Analysis: Gold equities set to lag as yellow metal surges

By Atul Prakash

LONDON (BestGrowthStock) – The underperformance of gold mining shares against the price of bullion this year will be underlined in coming quarters as a spike in the yellow metal is largely discounted and the equities look expensive.

A falling dollar on signs of U.S. monetary easing is bullish not just for gold, but also for oils, a key component of the mining cost.

Analysts said that firm energy prices and a stronger local currency would crimp a rise in miners’ profit margins, though companies with ambitious expansion programmes and smaller miners could still be attractive picks.

Overall, since the last quarter of 2009, shares in gold miners (.XAU: ) have underperformed, and though they outdid bullion last quarter, analysts say underperformance will resume and last for more than six months amid a further rise in gold.

Gold hit a record high of $1,387.10 an ounce on Thursday. World No. 1 gold miner Barrick (ABX.TO: ) predicts the price will cross $1,500 in 2011, while a poll of delegates attending the London Bullion Market Association’s conference last month pegged gold at $1,450 by next September.

“Higher gold prices doesn’t always mean higher margins. It means higher revenues potentially, but you have to be concerned about management competence, operational cost efficiency and underlying inflation, amongst other things,” said Charles Cooper, mining analyst at Oriel Securities.

“We are also starting to see that in some emerging economies, a higher level of inflation is creeping back into the industry and that could limit the upside in profit margins.”

Analysts say that uncertainties over the global economic outlook and expectations of a weaker dollar, which makes gold cheaper for other currency holders and thus raises demand for the metal, should continue to support bullion, generally seen as a safe haven investment.

“But a weaker dollar also means potentially stronger Australian dollar, South African rand etc. which mitigate some of the performance on the cost side of the equation,” said Charles Kernot, gold analyst at Evolution Securities.


Gold equities also look expensive to some other sectors, with the gold/silver index (.XAU: ) of top miners trading at 20 times its one-year forward earnings, against 9.7 times for the European healthcare sector (.SXDP: ), 10 times for the telecom sector (.SXKP: ) and 10.9 times for basic resources (.SXPP: ).

But analysts said that there are several interesting companies in the gold mining sector, with good quality ore reserves and impressive growth potential, and a carefully selected portfolio could yield strong returns.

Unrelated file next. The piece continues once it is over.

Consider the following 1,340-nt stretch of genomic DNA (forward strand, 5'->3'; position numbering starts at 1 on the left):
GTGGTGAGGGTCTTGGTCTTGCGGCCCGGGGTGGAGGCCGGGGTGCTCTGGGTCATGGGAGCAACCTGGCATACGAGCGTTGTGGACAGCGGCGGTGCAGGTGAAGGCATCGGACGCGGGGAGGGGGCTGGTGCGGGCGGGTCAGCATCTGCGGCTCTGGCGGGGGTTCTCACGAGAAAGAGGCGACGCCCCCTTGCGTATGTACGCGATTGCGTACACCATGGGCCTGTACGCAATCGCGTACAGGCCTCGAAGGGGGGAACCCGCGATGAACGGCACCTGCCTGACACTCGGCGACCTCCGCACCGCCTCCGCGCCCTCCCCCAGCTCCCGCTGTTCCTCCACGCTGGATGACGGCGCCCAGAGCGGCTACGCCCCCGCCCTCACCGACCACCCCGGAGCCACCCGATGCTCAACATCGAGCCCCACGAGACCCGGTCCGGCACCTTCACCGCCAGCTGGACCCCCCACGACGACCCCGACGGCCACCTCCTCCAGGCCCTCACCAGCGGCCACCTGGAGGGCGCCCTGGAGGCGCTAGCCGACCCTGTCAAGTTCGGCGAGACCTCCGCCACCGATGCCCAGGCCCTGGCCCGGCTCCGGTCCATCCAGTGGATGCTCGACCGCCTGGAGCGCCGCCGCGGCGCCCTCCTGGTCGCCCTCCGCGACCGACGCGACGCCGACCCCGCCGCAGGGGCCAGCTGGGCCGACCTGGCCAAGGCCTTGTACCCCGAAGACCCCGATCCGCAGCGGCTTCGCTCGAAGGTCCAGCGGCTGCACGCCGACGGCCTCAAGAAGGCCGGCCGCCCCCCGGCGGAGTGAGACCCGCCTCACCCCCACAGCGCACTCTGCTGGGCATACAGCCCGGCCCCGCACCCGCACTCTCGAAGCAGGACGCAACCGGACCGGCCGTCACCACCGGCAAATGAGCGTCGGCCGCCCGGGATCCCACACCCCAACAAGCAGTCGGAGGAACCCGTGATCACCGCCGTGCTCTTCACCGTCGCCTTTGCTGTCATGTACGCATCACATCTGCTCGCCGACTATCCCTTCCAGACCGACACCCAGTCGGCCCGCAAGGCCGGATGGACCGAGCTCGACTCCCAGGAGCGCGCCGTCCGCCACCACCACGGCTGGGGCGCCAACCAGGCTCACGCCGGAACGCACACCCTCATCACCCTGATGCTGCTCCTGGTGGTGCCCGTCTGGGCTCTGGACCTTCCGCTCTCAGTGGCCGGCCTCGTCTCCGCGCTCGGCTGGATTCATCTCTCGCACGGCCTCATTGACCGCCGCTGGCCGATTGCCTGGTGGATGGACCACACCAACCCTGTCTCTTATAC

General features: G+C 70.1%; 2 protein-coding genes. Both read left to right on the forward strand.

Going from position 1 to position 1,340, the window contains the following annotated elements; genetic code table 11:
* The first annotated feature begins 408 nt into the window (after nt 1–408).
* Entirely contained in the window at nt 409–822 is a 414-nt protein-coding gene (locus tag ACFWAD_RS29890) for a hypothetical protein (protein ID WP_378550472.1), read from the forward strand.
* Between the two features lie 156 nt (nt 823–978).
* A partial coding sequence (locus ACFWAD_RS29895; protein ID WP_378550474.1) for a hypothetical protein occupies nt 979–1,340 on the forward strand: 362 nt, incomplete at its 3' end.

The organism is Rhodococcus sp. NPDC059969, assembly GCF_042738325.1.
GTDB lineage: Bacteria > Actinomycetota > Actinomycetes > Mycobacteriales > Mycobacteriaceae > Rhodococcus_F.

“If you invest in gold equities, you are taking a lot of other risks through which you may be rewarded,” said Tom Gidley-Kitchin, analyst at Charles Stanley.

By investing in mining shares, investors also take a certain exposure to a particular country’s exchange rate, political risk, mining taxes and the management’s ability to deal with situations such as strikes, analysts said.

“Operational challenges for miners are always quite high, but you can still find some value in gold mining shares,” said Richard Greenwood, fund manager at Bedlam Asset Management.

Production costs differ from country to country and miners with lower costs and rich ore reserves are best placed to reap the benefit of rising gold prices.

The global average to mine one ounce of gold is about $600 an ounce, but in countries like South Africa, costs of some miners are $900 to $1,000 an ounce and they face operational challenges in terms of deep mines and low quality reserves, analysts said.

“Diversification is one way to protect against your risk,” Greenwood said, adding investors should look for gold companies with impressive volume growth potential.

Analysts picked Randgold Resources (RRS.L: ) and Petropavlovsk (POG.L: ) as examples of good gold mining companies to buy because of their aggressive programmes to substantially increase production over the coming years.

Investment firm Altus Resource Capital said valuations of selected smaller cap gold shares were not reflecting the increased price of gold and the gap between gold and small cap gold mining companies was sill wide.

“While we see some volatility ahead, there is further upside in gold producers and developers in the junior resources sector,” said Steve Poulton, co-investment manager at Altus.

(Editing by Sitaraman Shankar)

Analysis: Gold equities set to lag as yellow metal surges